State of Florida
Office of the Governor
Governor Ron DeSantis issued Executive Order 20-244, moving all of Florida’s 67 counties into Phase 3. Executive Order 20-244 does the following:
- Removes state-level restrictions on businesses, such as restaurants.
- Provides that no COVID-19 emergency ordinance may prevent an individual from working or operating a business, giving Floridians and business owners needed certainty and the ability to provide for themselves and their families.
- Provides that restaurants may not be limited by a COVID-19 emergency order by any local government to less than 50% of their indoor capacity. If a restaurant is limited to less than 100% of its indoor capacity, such COVID-19 emergency order must satisfy the following:
- Quantify the economic impact of each limitation or requirements on those restaurants; and
- Explain why each limitation or requirement is necessary for public health.
- Suspends all outstanding fines and penalties, and the collection of such moving forward, applied against individuals related to COVID-19.
Executive Order 20-244 is effective immediately.
Pinellas County Emergency Management
Pinellas County COVID-19 ordinance still in effect
- Face coverings still required in indoor public places
- Bar and restaurant customers must be seated to be served
A Pinellas County ordinance put in place to facilitate safe reopening while slowing the spread of COVID-19 remains in effect, following the announcement of Phase 3 of the state’s Safe, Smart, Step-by-Step phased plan Friday.
Executive Order 20-244, signed by Governor DeSantis, does not impact the local ordinance Pinellas County adopted, including the face covering requirement for indoor facilities and that customers be seated to be served at a bar or restaurant.
While the governor’s order suspends the collection of fines and penalties associated with COVID-19 enforced upon individuals, it does not restrict counties and municipalities from enforcing rules on businesses.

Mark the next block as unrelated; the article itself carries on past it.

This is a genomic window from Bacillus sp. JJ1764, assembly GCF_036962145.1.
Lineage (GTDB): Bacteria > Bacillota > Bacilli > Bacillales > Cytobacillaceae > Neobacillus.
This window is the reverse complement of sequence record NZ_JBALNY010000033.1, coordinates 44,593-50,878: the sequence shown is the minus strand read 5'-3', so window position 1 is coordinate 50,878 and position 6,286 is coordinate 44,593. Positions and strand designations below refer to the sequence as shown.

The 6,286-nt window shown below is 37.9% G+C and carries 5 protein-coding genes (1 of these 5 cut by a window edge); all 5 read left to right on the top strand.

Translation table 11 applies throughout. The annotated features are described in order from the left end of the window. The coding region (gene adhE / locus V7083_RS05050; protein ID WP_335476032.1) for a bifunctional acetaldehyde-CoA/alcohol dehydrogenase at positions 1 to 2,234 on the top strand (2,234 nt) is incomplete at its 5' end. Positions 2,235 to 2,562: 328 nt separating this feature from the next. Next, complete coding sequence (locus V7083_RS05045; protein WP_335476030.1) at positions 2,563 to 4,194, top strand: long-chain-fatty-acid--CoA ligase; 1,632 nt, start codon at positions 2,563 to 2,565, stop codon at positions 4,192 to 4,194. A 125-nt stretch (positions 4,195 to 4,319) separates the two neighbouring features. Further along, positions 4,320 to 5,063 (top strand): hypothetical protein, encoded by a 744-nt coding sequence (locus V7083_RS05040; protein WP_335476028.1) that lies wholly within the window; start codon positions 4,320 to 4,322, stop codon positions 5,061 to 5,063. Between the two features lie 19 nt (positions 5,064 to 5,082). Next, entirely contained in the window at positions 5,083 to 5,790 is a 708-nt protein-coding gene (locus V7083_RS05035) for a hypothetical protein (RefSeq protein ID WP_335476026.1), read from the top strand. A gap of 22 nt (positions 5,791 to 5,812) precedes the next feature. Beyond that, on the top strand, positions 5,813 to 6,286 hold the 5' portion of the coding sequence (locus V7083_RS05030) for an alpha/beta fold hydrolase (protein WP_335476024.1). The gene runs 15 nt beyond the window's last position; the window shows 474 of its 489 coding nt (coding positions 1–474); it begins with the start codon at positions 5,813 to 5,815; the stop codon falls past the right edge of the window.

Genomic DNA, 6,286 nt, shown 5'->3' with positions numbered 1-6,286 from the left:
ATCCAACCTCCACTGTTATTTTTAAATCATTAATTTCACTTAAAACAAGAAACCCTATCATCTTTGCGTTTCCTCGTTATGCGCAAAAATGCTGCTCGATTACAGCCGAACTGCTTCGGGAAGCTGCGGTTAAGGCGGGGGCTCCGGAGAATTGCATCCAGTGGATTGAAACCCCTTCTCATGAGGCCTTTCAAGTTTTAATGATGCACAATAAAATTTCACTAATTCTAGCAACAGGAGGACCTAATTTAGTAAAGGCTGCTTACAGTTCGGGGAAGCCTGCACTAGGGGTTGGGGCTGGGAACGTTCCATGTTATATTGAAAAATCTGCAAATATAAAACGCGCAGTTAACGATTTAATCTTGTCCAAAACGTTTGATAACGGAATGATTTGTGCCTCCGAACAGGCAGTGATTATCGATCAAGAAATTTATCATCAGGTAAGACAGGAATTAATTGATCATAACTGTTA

The countywide ordinance 20-14 took effect in June and remains in effect through the duration of Pinellas County’s State of Local Emergency.
The ordinance defines a face covering as a material that covers the nose and mouth and remains affixed or a face shield. A cloth face covering, or mask, may be factory-made or sewn by hand and can be improvised from clothing or other household fabric items.
- Citizens must wear a face covering in indoor public places within Pinellas County, although the Board provided several exceptions. Among them:
- The County ordinance mandate cannot conflict with the Americans with Disabilities Act.
- The ordinance does not apply if a person is strictly adhering to social distancing and there are 10 or fewer people in the location who are also maintaining social distancing.
- It does not apply to governmental entities such as schools, courthouses or city halls, although those entities are encouraged to develop procedures to protect employees and the public.
- If a person is under age 18, that person’s use of a face covering to comply with the ordinance is left to the discretion of that person’s parent, guardian or an accompanying adult.
- Religious rituals such as various forms of singing are permitted under the ordinance provided that social distancing is strictly maintained.
- The ordinance does not prohibit exercising while social distancing, such as in a gym, without a face covering.
- Retail employees must wear face coverings unless working in an area of the business that is not open to the customers and has social distancing measures in place.